Our marine environment needs to be protected, that’s why it’s right to ask questions about dead shellfish - Andrew Vine

Of all the sensitive natural environments within Yorkshire deserving of care and protection, maybe the hardest to look after is our coastline. Across more than 40 years of walking the 120 miles of Yorkshire’s coast between the Tees and the Humber and writing about it, I’ve been told about the problems of monitoring what happens in the sea and on the beaches again and again.

Marine biologists, scientists from the RSPB and the Yorkshire Wildlife Trust, fishermen and volunteers who monitor seabird populations have all told me the same thing – changes in the marine environment can be fiendishly difficult to track, predict or combat.

There’s something else they have told me as well – when change for the worse occurs, it can happen with startling suddenness.

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I’ve seen that with my own eyes over decades of tramping the cliffs and beaches between Redcar and Spurn. And when I’ve seen it, my heart has sunk in despair.

Dead and dying starfish that have been washed up on the beach at Saltburn-by-the-Sea in North Yorkshire. PIC: Owen Humphreys/PA WireDead and dying starfish that have been washed up on the beach at Saltburn-by-the-Sea in North Yorkshire. PIC: Owen Humphreys/PA Wire
Dead and dying starfish that have been washed up on the beach at Saltburn-by-the-Sea in North Yorkshire. PIC: Owen Humphreys/PA Wire

Sometimes it has been formerly pristine stretches of sand fouled with plastic pollution that will take decades to degrade after being hurled ashore by a high tide. Sometimes it has been oil spills that have left beaches of white chalk boulders blackened and slimy, with dead and dying seabirds caught between them. And sometimes – mercifully rarely – it has been beaches carpeted with dead shellfish, as happened between Redcar and Whitby two years ago, wrecking the livelihoods of the boat owners and crews who rely on the catch.

Everybody who saw that hoped never to witness anything like it ever again. But last week, when the beach at Saltburn was covered in dead shellfish once more, there was not only shock and sadness – there was the very real worry that another mass die-off might be happening.

Let’s hope it isn’t. And the only way we can be sure is for the matter to be properly investigated. The welfare of our marine environment – and those who rely upon it – demands that.

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Yet there are those who seemingly do not want such inquiries to happen. The reaction of Tees Valley Mayor Ben Houchen and Middlesbrough South and Cleveland MP Simon Clarke to this newspaper’s intention to do its job and report on an issue of huge public interest was extraordinary.

Even before a word was written or published, accusations of irresponsible journalism and political bias were being levelled at The Yorkshire Post, to the incredulity and annoyance of many posting on social media.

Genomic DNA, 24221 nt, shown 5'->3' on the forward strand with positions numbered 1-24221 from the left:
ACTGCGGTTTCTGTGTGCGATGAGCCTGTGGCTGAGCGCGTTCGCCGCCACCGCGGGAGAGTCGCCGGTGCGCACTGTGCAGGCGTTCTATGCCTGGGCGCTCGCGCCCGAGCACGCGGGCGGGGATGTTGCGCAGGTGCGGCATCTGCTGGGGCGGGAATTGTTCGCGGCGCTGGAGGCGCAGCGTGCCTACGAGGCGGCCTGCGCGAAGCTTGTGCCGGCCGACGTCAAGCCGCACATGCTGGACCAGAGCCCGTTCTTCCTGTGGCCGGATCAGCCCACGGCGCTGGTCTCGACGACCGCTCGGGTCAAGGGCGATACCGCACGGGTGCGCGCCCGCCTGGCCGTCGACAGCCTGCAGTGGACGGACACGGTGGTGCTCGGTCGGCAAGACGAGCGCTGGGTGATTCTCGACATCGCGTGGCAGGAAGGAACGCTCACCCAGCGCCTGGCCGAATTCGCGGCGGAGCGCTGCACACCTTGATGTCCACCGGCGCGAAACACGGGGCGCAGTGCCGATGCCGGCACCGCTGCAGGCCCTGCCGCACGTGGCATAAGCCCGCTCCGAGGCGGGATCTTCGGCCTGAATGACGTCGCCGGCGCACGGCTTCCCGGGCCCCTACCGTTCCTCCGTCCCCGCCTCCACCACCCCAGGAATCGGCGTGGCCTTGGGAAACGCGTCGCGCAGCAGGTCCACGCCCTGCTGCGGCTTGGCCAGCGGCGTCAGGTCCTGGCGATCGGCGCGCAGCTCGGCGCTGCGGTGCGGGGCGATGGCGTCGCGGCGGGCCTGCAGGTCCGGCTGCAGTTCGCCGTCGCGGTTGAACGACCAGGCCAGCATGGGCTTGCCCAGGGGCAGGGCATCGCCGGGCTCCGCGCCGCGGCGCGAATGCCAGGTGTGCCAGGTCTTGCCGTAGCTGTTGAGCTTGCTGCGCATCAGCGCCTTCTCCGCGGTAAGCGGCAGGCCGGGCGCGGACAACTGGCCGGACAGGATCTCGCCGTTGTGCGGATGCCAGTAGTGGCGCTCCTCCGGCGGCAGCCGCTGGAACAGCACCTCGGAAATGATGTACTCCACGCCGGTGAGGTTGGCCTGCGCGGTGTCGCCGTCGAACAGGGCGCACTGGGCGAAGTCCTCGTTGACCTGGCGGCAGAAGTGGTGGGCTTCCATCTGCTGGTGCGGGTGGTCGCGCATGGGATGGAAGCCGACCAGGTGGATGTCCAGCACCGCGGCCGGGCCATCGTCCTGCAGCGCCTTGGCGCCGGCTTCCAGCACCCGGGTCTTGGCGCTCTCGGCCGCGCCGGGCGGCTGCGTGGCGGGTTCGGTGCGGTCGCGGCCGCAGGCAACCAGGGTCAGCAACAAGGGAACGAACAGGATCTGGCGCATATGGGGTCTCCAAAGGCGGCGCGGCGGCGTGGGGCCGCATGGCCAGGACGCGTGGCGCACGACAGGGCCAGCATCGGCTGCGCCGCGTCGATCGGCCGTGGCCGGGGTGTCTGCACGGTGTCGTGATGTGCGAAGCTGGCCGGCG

The attitude of the mayor and the MP amounts to a high-handed attempt to stifle and undermine the legitimate work – indeed, duty – of the media to investigate something that was reported extensively not only within Yorkshire but nationally.

By doing so, they ignore the public’s right to know what is happening. The questions posed by this newspaper meet a very simple, but very fundamental test of responsible journalism in this country – they are the questions that the public would ask of those in authority if it was given the opportunity.

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We all know what the issue is behind this desire to close down debate.

There is an implacable disagreement over what caused the mass shellfish deaths which so harmed the fishery on the northern part of Yorkshire’s coast.

On the one hand, the fishing crews are convinced that dredging of the Tees for the area’s new freeport is the cause. Researchers from York, Durham and Newcastle universities commissioned by the fishing industry support this view.

On the other hand, we have an independent report by scientists commissioned by the Government, which, though it could not identify a definitive cause, concluded that an unknown pathogen was responsible.

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This lack of consensus means that debate will continue, and even intensify if there is any repetition of last week’s appearance of dead shellfish.

Mr Houchen and Mr Clarke are going to have to get used to the idea of a continuing debate and the asking of questions they might find awkward or irksome.

They are also going to have to get used to the idea that the media in this country cannot be cowed or pushed around on Twitter, or that the levelling of insults is going to do anything to deter journalists from posing questions in pursuit of getting to the bottom of matters of public interest on behalf of readers.

Let’s not forget it was the people of the coast who alerted Britain to last week’s spectacle of a beach covered in dead shellfish. They were the ones posting on social media to express their concern and demanding to know what had caused it.